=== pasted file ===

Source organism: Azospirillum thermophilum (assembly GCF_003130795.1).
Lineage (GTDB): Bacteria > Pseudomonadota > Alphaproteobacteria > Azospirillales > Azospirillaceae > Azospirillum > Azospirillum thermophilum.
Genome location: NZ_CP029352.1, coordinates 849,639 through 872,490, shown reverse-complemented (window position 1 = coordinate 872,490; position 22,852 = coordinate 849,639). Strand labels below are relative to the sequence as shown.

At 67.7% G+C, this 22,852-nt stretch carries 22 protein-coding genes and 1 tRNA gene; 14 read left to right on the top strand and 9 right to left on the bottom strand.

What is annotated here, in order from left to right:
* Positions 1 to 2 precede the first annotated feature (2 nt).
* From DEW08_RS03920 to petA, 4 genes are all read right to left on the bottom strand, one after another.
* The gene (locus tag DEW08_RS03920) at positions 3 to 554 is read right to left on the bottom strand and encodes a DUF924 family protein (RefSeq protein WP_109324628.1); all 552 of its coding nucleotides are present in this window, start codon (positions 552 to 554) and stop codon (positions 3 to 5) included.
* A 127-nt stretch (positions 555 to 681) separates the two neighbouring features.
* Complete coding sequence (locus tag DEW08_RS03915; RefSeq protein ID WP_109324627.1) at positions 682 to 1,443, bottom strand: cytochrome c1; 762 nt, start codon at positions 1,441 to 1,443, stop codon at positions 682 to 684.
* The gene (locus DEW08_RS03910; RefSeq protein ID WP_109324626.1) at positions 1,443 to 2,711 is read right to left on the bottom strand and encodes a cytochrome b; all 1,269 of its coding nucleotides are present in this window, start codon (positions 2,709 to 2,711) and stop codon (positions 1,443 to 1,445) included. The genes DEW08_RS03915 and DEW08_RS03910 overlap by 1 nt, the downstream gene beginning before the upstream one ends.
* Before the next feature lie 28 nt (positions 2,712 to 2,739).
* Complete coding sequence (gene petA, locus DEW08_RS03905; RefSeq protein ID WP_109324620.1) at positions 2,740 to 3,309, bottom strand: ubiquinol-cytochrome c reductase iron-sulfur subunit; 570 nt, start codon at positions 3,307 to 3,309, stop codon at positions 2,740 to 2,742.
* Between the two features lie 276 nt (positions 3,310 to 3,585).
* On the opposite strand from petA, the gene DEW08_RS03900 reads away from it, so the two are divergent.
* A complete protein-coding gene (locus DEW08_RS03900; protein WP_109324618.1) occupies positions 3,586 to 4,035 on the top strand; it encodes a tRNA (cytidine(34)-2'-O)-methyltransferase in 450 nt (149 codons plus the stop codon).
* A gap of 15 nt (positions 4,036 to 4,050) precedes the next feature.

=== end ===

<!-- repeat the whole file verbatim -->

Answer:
Source organism: Azospirillum thermophilum (assembly GCF_003130795.1).
Lineage (GTDB): Bacteria > Pseudomonadota > Alphaproteobacteria > Azospirillales > Azospirillaceae > Azospirillum > Azospirillum thermophilum.
Genome location: NZ_CP029352.1, coordinates 849,639 through 872,490, shown reverse-complemented (window position 1 = coordinate 872,490; position 22,852 = coordinate 849,639). Strand labels below are relative to the sequence as shown.

At 67.7% G+C, this 22,852-nt stretch carries 22 protein-coding genes and 1 tRNA gene; 14 read left to right on the top strand and 9 right to left on the bottom strand.

What is annotated here, in order from left to right:
* Positions 1 to 2 precede the first annotated feature (2 nt).
* From DEW08_RS03920 to petA, 4 genes are all read right to left on the bottom strand, one after another.
* The gene (locus tag DEW08_RS03920) at positions 3 to 554 is read right to left on the bottom strand and encodes a DUF924 family protein (RefSeq protein WP_109324628.1); all 552 of its coding nucleotides are present in this window, start codon (positions 552 to 554) and stop codon (positions 3 to 5) included.
* A 127-nt stretch (positions 555 to 681) separates the two neighbouring features.
* Complete coding sequence (locus tag DEW08_RS03915; RefSeq protein ID WP_109324627.1) at positions 682 to 1,443, bottom strand: cytochrome c1; 762 nt, start codon at positions 1,441 to 1,443, stop codon at positions 682 to 684.
* The gene (locus DEW08_RS03910; RefSeq protein ID WP_109324626.1) at positions 1,443 to 2,711 is read right to left on the bottom strand and encodes a cytochrome b; all 1,269 of its coding nucleotides are present in this window, start codon (positions 2,709 to 2,711) and stop codon (positions 1,443 to 1,445) included. The genes DEW08_RS03915 and DEW08_RS03910 overlap by 1 nt, the downstream gene beginning before the upstream one ends.
* Before the next feature lie 28 nt (positions 2,712 to 2,739).
* Complete coding sequence (gene petA, locus DEW08_RS03905; RefSeq protein ID WP_109324620.1) at positions 2,740 to 3,309, bottom strand: ubiquinol-cytochrome c reductase iron-sulfur subunit; 570 nt, start codon at positions 3,307 to 3,309, stop codon at positions 2,740 to 2,742.
* Between the two features lie 276 nt (positions 3,310 to 3,585).
* On the opposite strand from petA, the gene DEW08_RS03900 reads away from it, so the two are divergent.
* A complete protein-coding gene (locus DEW08_RS03900; protein WP_109324618.1) occupies positions 3,586 to 4,035 on the top strand; it encodes a tRNA (cytidine(34)-2'-O)-methyltransferase in 450 nt (149 codons plus the stop codon).
* A gap of 15 nt (positions 4,036 to 4,050) precedes the next feature.